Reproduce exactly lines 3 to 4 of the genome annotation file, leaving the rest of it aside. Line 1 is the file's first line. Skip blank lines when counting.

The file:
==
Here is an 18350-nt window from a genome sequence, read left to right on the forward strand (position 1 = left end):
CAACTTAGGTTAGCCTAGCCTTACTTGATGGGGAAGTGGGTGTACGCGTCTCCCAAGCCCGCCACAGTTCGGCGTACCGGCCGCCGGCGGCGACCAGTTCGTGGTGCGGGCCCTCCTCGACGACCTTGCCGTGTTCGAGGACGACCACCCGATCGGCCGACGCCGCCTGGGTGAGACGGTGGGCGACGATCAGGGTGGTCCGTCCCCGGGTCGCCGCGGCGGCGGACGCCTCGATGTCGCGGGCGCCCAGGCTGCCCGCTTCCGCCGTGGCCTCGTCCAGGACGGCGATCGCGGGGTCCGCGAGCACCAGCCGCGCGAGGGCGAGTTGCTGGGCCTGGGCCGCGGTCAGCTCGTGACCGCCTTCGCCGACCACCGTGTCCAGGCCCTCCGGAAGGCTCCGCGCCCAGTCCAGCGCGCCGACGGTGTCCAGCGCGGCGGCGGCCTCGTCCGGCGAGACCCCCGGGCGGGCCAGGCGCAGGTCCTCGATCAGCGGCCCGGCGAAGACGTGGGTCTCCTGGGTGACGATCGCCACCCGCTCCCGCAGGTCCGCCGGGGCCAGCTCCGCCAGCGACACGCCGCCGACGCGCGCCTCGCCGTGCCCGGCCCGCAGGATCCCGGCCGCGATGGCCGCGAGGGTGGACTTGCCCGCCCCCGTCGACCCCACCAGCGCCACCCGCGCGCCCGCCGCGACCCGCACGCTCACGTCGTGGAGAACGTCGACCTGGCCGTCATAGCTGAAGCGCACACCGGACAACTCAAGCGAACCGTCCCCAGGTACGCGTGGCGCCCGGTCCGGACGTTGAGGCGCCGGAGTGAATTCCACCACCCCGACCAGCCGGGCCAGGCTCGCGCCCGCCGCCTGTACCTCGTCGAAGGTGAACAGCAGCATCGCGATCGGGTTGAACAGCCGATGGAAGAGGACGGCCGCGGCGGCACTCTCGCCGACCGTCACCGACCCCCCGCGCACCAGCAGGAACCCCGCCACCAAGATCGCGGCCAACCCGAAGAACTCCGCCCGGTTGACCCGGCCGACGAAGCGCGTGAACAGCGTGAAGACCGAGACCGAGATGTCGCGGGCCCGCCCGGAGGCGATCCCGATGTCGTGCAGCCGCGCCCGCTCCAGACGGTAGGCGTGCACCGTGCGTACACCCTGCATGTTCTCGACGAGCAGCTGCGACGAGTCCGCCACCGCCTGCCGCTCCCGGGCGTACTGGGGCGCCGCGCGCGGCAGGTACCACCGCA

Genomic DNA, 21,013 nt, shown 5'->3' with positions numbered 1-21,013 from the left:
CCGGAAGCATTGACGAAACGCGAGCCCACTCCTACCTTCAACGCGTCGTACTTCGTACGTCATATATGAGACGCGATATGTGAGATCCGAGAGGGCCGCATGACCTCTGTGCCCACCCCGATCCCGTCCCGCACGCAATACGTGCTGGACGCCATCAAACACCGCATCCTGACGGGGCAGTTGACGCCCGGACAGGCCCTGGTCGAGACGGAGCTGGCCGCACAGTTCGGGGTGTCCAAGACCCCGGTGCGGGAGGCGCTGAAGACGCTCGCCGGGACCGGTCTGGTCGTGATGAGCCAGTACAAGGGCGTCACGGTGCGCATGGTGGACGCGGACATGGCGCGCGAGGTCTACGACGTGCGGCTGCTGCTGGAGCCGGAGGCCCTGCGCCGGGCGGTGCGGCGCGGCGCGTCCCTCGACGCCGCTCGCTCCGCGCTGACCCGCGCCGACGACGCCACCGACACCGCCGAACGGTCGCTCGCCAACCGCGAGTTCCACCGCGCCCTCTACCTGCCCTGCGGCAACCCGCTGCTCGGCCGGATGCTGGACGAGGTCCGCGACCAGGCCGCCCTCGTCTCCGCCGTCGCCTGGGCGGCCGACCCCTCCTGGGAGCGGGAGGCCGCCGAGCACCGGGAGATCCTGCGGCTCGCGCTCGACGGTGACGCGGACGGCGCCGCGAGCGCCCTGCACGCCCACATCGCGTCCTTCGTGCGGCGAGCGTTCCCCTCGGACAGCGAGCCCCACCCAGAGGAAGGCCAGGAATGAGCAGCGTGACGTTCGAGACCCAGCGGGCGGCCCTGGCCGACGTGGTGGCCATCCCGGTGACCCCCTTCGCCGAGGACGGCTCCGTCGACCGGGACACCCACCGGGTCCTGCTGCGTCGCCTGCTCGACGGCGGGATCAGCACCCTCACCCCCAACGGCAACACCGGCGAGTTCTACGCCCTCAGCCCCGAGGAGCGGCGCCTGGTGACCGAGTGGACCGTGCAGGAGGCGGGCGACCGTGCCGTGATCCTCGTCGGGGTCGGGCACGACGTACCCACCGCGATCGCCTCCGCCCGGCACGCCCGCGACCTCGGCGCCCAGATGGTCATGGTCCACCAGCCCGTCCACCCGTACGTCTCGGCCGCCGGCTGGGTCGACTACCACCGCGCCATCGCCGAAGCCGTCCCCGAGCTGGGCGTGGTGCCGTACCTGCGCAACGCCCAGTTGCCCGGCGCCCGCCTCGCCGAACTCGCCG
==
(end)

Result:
Genomic DNA, 21,013 nt, shown 5'->3' with positions numbered 1-21,013 from the left:
CCGGAAGCATTGACGAAACGCGAGCCCACTCCTACCTTCAACGCGTCGTACTTCGTACGTCATATATGAGACGCGATATGTGAGATCCGAGAGGGCCGCATGACCTCTGTGCCCACCCCGATCCCGTCCCGCACGCAATACGTGCTGGACGCCATCAAACACCGCATCCTGACGGGGCAGTTGACGCCCGGACAGGCCCTGGTCGAGACGGAGCTGGCCGCACAGTTCGGGGTGTCCAAGACCCCGGTGCGGGAGGCGCTGAAGACGCTCGCCGGGACCGGTCTGGTCGTGATGAGCCAGTACAAGGGCGTCACGGTGCGCATGGTGGACGCGGACATGGCGCGCGAGGTCTACGACGTGCGGCTGCTGCTGGAGCCGGAGGCCCTGCGCCGGGCGGTGCGGCGCGGCGCGTCCCTCGACGCCGCTCGCTCCGCGCTGACCCGCGCCGACGACGCCACCGACACCGCCGAACGGTCGCTCGCCAACCGCGAGTTCCACCGCGCCCTCTACCTGCCCTGCGGCAACCCGCTGCTCGGCCGGATGCTGGACGAGGTCCGCGACCAGGCCGCCCTCGTCTCCGCCGTCGCCTGGGCGGCCGACCCCTCCTGGGAGCGGGAGGCCGCCGAGCACCGGGAGATCCTGCGGCTCGCGCTCGACGGTGACGCGGACGGCGCCGCGAGCGCCCTGCACGCCCACATCGCGTCCTTCGTGCGGCGAGCGTTCCCCTCGGACAGCGAGCCCCACCCAGAGGAAGGCCAGGAATGAGCAGCGTGACGTTCGAGACCCAGCGGGCGGCCCTGGCCGACGTGGTGGCCATCCCGGTGACCCCCTTCGCCGAGGACGGCTCCGTCGACCGGGACACCCACCGGGTCCTGCTGCGTCGCCTGCTCGACGGCGGGATCAGCACCCTCACCCCCAACGGCAACACCGGCGAGTTCTACGCCCTCAGCCCCGAGGAGCGGCGCCTGGTGACCGAGTGGACCGTGCAGGAGGCGGGCGACCGTGCCGTGATCCTCGTCGGGGTCGGGCACGACGTACCCACCGCGATCGCCTCCGCCCGGCACGCCCGCGACCTCGGCGCCCAGATGGTCATGGTCCACCAGCCCGTCCACCCGTACGTCTCGGCCGCCGGCTGGGTCGACTACCACCGCGCCATCGCCGAAGCCGTCCCCGAGCTGGGCGTGGTGCCGTACCTGCGCAACGCCCAGTTGCCCGGCGCCCGCCTCGCCGAACTCGCCG